U.S. Eighth Circuit - The FindLaw 8th Circuit Court of Appeals Opinion Summaries Blog

July 2017 Archives

Ferguson Police to Stand Trial

Dorian Johnson will get his day in court against Ferguson police for using excessive force that killed his friend three years ago.

Johnson was not injured in the incident but sued for civil rights violations and "unconstitutional law-enforcement practices." The U.S. Eighth Circuit Court of Appeals, turning away an appeal by the city in Johnson v. City of Ferguson, ruled that his case will go forward.

Michael Brown was not as fortunate. He died of gunshot wounds as he ran that day on the streets of Ferguson, Missouri.

No Luck for Man Wrongfully Listed on Sex Registry

Once a registered sex offender, always a registered sex offender -- even if the offender was wrongfully listed on the sex offender registry.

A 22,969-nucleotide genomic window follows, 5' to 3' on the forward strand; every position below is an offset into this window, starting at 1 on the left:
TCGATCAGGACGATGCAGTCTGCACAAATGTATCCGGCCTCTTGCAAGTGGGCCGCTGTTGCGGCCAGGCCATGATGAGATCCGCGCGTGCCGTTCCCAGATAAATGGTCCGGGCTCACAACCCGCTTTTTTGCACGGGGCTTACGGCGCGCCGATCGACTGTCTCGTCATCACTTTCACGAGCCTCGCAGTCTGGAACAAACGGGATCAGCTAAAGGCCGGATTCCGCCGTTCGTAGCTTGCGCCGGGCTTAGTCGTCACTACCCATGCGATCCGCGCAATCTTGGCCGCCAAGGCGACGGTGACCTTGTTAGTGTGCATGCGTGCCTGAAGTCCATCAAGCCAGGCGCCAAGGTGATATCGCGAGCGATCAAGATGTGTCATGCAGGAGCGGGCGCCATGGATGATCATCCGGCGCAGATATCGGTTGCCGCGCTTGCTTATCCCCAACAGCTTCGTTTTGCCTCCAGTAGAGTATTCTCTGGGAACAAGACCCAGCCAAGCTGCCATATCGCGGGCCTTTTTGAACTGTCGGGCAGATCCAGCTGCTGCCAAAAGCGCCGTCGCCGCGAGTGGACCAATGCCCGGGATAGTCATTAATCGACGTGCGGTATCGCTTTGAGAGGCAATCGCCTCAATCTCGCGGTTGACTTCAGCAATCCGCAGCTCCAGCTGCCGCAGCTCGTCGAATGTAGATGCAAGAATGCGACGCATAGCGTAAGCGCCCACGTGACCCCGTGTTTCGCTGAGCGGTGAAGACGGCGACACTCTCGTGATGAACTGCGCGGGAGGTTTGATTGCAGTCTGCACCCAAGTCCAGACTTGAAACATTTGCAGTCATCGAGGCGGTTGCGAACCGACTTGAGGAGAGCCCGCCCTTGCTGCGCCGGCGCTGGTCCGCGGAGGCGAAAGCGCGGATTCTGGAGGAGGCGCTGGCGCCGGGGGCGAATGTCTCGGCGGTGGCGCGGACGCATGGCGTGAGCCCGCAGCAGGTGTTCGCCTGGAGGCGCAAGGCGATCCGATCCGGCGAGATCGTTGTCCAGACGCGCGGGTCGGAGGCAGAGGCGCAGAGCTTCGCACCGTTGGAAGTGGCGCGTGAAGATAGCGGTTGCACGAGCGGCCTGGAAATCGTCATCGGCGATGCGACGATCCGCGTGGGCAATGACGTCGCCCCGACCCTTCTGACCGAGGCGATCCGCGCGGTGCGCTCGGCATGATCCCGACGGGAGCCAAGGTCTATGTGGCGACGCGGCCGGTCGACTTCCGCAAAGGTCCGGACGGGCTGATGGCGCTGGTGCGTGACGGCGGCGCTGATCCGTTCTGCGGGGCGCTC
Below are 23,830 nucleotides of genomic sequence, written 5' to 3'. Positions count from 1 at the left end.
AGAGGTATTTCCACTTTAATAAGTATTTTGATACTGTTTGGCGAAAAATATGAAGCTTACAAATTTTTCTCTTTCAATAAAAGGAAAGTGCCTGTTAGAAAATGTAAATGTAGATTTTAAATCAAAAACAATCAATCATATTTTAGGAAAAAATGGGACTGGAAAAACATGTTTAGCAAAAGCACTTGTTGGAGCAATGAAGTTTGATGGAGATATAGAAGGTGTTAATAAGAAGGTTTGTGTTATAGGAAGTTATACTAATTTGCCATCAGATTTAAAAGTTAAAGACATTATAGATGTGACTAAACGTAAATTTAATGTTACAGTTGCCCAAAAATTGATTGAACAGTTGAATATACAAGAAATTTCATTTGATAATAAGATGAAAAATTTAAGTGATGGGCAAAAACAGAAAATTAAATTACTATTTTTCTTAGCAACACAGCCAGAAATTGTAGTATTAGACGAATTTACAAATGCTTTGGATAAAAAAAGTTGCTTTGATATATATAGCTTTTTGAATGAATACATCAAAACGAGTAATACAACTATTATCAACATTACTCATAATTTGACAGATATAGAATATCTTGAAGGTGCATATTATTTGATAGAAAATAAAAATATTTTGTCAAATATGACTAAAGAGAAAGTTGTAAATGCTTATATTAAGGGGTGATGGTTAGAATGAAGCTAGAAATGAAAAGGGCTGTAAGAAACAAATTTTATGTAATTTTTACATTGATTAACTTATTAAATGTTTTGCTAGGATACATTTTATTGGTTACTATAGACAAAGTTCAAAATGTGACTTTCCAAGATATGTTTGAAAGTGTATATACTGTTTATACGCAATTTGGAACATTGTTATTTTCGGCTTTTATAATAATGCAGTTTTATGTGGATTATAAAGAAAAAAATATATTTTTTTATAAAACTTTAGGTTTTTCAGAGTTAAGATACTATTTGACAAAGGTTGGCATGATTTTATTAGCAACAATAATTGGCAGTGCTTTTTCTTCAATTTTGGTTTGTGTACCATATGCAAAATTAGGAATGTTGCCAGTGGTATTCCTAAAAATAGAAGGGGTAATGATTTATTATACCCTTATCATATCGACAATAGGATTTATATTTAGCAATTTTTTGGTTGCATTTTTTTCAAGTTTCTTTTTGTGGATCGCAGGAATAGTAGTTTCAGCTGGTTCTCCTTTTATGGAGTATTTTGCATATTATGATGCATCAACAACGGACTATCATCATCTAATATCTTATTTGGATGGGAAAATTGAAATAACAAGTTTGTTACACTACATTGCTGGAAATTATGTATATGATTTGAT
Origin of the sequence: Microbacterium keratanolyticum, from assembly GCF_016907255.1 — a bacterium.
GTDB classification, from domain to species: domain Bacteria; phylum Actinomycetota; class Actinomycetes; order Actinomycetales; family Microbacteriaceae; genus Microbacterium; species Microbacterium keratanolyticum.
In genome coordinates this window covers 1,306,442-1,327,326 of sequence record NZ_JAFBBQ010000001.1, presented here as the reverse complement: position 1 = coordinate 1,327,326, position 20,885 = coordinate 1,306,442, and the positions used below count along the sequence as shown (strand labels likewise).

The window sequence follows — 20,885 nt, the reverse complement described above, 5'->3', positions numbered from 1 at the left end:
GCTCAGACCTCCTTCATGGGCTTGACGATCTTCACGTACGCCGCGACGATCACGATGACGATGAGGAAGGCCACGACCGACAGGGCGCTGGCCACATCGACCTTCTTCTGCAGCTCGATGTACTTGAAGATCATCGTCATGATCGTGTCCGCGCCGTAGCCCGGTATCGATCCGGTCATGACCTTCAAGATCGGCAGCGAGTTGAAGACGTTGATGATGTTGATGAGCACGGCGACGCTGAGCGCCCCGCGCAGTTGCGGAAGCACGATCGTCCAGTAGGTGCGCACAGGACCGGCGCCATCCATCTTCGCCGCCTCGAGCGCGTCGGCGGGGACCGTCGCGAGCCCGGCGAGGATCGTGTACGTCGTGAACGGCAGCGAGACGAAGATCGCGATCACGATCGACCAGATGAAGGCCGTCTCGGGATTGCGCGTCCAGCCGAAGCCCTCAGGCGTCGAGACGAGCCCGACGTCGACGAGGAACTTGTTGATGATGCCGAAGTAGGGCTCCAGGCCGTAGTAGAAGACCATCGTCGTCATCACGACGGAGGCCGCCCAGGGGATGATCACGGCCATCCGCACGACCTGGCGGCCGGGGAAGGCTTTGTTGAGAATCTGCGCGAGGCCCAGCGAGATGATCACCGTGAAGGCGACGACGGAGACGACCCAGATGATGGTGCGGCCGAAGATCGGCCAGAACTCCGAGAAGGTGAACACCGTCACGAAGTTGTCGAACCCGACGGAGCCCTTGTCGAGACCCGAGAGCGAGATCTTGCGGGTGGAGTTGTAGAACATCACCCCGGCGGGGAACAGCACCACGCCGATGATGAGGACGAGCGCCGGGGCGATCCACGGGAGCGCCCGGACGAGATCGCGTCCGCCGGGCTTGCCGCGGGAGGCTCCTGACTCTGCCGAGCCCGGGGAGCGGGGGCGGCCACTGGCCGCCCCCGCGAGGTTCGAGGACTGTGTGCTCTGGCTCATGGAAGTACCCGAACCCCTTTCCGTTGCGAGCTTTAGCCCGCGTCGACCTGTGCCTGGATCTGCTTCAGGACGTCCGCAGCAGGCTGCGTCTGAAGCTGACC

That's a hard-edge reading of a federal appeals court decision in Roe v. State of Nebraska. The plaintiff sued the state for negligently listing him on the registry, but a trial court dismissed the case as untimely.

"We conclude that even if Roe's pleading was sufficient to state a claim of negligence against the defendants, his claim is barred by the two-year statute of limitations of the Nebraska State Tort Claims Act," said the U.S. Eighth Circuit Court of Appeals.

Eighth Circuit: No Right to Proceed Pro Se

A federal appeals court rejected a man's demand to represent himself, ruling that a criminal defendant has no right to proceed pro se post-conviction or on appeal.

The U.S. Eighth Circuit Court of Appeals said the Sixth Amendment includes the right to proceed without counsel at trial, but does not include any right to appeal. Moreover, the court said in United States v. Tollefson, the limitation includes post-conviction proceedings.

Bruce Charles Tollefson argued that his court-appointed attorney provided ineffective assistance. However, the court said, he had no right to counsel anyway.

"Because Tollefson had no right to counsel during his post-conviction sentence reduction proceedings, he cannot assert a 'valid claim for ineffective assistance,'" Judge Diana E. Murphy wrote for the court.